Which one is real? The fake is on the right.

The art world has been dealing with fakes for more than 2,000 years, with perhaps the most notorious case being the forgeries of Dutch master Johannes Vermeer’s paintings by artist Han van Meegeren during the Second World War.
 

Now African art is becoming a larger and larger target. Fakes are flooding the South African market and while a range of artists is affected, it’s mostly the black modernists (1960-1990) whose legacy is suffering.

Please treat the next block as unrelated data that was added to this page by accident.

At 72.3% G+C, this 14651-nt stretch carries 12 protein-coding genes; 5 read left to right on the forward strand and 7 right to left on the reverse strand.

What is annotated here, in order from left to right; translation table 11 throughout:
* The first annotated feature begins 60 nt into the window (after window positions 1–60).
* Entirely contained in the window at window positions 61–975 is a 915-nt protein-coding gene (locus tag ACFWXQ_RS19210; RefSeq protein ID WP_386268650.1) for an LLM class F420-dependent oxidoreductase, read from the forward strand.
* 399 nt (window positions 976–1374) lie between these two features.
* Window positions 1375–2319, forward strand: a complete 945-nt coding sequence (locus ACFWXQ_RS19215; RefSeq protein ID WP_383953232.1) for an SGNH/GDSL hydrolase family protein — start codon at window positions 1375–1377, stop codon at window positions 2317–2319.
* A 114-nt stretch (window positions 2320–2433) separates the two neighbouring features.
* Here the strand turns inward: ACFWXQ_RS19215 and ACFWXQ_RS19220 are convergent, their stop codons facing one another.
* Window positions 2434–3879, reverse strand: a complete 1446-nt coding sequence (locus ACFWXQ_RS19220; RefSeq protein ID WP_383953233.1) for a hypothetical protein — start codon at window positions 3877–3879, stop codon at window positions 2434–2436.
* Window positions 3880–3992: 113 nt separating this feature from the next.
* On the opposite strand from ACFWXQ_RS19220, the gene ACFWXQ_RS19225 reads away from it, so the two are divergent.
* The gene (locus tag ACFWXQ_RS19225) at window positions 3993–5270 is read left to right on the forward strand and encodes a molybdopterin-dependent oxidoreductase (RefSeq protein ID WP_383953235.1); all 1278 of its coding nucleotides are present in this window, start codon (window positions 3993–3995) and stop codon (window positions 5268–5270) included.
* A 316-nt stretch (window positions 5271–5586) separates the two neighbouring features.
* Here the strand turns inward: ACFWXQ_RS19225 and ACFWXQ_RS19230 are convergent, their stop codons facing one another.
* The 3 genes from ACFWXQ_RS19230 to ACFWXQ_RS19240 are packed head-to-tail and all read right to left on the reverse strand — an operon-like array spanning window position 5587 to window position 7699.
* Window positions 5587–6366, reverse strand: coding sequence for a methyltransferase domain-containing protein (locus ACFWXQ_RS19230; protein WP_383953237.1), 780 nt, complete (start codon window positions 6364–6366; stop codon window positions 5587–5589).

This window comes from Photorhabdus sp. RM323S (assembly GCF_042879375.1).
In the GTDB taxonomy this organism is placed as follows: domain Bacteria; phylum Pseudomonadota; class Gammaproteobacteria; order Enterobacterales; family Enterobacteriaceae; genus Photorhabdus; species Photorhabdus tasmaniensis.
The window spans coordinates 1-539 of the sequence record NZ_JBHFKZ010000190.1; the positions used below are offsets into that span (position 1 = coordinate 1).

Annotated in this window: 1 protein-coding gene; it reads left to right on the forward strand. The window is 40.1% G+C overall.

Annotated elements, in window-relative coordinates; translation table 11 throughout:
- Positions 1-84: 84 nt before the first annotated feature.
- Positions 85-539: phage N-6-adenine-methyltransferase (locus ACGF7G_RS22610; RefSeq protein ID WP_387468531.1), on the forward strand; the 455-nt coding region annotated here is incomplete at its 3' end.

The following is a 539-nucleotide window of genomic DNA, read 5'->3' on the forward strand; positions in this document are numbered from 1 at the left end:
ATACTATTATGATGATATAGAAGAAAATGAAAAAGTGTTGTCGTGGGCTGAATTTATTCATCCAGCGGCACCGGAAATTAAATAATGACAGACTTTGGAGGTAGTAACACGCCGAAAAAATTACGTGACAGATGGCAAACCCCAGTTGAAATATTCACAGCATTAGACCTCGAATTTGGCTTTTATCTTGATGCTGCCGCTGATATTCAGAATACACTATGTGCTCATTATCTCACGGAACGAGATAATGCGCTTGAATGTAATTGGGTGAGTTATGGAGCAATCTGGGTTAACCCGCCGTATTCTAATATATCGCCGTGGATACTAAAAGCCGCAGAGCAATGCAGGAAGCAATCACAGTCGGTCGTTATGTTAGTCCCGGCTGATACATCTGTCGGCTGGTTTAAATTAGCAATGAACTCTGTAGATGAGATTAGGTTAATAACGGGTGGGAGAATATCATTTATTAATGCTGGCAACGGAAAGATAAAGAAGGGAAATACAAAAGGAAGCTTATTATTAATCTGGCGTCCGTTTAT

To illustrate: If you use Google images to search for the work of Lucky Sibiya, the artist being used as part of a yet to be published study at the University of Pretoria, you’ll find that 30% of all the works yielded in the search are fakes. It’s the same with his contemporaries, among them George Pemba, Welcome Koboka, Nat Mokgosi, Martin Tose, Dumile Feni, Julian Motau and Eli Kobeli. They are just eight of a list of 21 artists identified as being forged.

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